Sellers of automobiles – specifically, most second hand dealers – always interest me. It seems that seldom they do the research to properly sell a vehicle. Perhaps when it comes to a brand new Kia, research just isn’t really necessary – but a 30 year old classic German car? Is some description better than no description? Sure, I guess at least there was an attempt made. But, if very little to none of the information actually applies to the model, I guess I’d err on the side of maybe it would just be better off with no description and just some pretty photos. At least in that case, I’d be annoyed that no effort was made to explain what I was looking at, but an effort made that misrepresents the product or just shows a lack of attention to detail? Now, that I find even more annoying. It’s much like plagiarism; I’d rather receive a poor quality essay on the right topic than an award winning lifted essay on the wrong topic. So, let’s look at this strangely portrayed E24:
CLICK FOR DETAILS: 1982 BMW 635CSi on eBay
Engine: 3.4 liter inline-6
Transmission: 5-speed manual
Mileage: 216,675 mi
Price: No Reserve Auction
1982 BMW 633csi Coupe EURO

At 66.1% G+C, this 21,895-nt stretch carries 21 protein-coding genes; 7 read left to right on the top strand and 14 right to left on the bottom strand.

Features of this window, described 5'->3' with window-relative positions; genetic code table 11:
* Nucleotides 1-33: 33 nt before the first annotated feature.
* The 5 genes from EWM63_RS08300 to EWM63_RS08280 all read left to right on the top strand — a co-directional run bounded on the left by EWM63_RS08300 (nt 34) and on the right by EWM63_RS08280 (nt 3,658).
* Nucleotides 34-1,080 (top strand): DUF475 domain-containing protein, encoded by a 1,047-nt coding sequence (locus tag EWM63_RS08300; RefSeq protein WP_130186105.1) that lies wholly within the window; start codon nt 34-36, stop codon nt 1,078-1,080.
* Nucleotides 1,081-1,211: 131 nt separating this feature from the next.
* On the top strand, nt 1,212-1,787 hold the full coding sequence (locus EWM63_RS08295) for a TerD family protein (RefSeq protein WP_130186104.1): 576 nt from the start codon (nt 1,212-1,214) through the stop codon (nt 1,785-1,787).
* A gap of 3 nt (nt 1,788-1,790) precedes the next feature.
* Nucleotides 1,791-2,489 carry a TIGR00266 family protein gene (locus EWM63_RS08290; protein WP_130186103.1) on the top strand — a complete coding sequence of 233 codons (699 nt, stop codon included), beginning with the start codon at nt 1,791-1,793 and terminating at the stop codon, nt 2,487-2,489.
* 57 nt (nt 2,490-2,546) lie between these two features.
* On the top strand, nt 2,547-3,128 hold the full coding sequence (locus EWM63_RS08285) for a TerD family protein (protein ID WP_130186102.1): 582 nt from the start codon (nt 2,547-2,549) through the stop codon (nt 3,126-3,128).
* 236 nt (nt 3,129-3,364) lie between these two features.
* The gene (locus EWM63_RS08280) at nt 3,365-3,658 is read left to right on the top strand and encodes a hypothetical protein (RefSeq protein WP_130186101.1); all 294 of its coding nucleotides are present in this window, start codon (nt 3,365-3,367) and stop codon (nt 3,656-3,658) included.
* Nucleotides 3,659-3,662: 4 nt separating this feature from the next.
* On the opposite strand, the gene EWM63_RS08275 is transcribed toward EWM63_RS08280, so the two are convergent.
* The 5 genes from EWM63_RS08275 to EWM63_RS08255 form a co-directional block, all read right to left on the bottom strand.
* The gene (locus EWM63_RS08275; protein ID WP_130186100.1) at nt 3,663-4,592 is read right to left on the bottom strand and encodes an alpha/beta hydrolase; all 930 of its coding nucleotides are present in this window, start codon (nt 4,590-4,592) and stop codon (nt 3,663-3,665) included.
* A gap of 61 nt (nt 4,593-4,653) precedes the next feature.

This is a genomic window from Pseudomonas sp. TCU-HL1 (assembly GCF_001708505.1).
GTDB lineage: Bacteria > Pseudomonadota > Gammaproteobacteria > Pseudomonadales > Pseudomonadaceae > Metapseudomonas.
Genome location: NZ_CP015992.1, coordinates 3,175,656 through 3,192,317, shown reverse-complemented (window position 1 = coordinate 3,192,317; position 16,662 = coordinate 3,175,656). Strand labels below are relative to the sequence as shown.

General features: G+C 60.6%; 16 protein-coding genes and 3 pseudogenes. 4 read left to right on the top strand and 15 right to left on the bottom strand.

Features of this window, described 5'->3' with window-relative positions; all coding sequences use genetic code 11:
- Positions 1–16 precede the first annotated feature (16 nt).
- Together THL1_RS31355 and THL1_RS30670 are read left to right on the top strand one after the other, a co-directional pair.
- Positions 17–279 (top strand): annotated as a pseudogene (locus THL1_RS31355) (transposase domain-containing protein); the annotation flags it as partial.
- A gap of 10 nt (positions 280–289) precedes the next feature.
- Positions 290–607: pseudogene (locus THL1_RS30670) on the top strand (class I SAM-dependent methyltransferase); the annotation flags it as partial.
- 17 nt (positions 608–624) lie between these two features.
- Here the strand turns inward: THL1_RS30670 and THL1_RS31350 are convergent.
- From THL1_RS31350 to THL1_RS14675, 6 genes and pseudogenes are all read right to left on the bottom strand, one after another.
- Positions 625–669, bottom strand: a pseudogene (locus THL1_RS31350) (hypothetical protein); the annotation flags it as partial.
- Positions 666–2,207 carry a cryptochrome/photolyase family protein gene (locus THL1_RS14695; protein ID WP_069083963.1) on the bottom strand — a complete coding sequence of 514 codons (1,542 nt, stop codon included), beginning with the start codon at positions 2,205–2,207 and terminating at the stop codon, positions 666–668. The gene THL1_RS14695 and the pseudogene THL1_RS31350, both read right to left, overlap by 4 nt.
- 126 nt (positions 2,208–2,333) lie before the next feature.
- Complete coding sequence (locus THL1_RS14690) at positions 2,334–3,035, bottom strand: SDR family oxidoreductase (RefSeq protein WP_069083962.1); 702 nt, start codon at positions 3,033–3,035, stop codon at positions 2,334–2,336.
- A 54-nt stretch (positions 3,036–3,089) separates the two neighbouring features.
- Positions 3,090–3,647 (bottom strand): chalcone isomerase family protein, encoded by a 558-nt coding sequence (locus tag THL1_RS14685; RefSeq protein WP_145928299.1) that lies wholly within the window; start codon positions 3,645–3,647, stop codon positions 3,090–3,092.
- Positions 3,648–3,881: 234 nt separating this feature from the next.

1982 BMW 633csi Coupe, also known as “The Shark”. This is a Rare 5 speed Coupe with 216,000 original miles! One Owner vehicle in excellent shape! It is absolutely original and beautifully maintained ! This car is a must see, a real head turner! The 6 Cylinder engine gives good performance ! The sports tuned suspension hugs the road like nobody’s business. Original Euro Bumpers. Original Sapphire Blue Paint exterior in excellent shape, you are going to have a hard time finding one like this. The Blue Leather interior of this ride is in very good Condition and is a sign of the excellent care and attention that this vehicle has seen since it was new. The matching Blue Carpet shows like new as well. Recently serviced, everything under the hood is in perfect shape.
The top of the line luxury package will completely surround you in both comfort and class. The package includes: 6 Cylinder, 5 Speed Manual Transmission, Rear 2 wheel drive,new tires, Power locks, power windows. AC blows cold, Rear window defroster, AM / FM, Cd Player,
Don’t miss this opportunity to own a True Euro 633csi, One Owner BMW!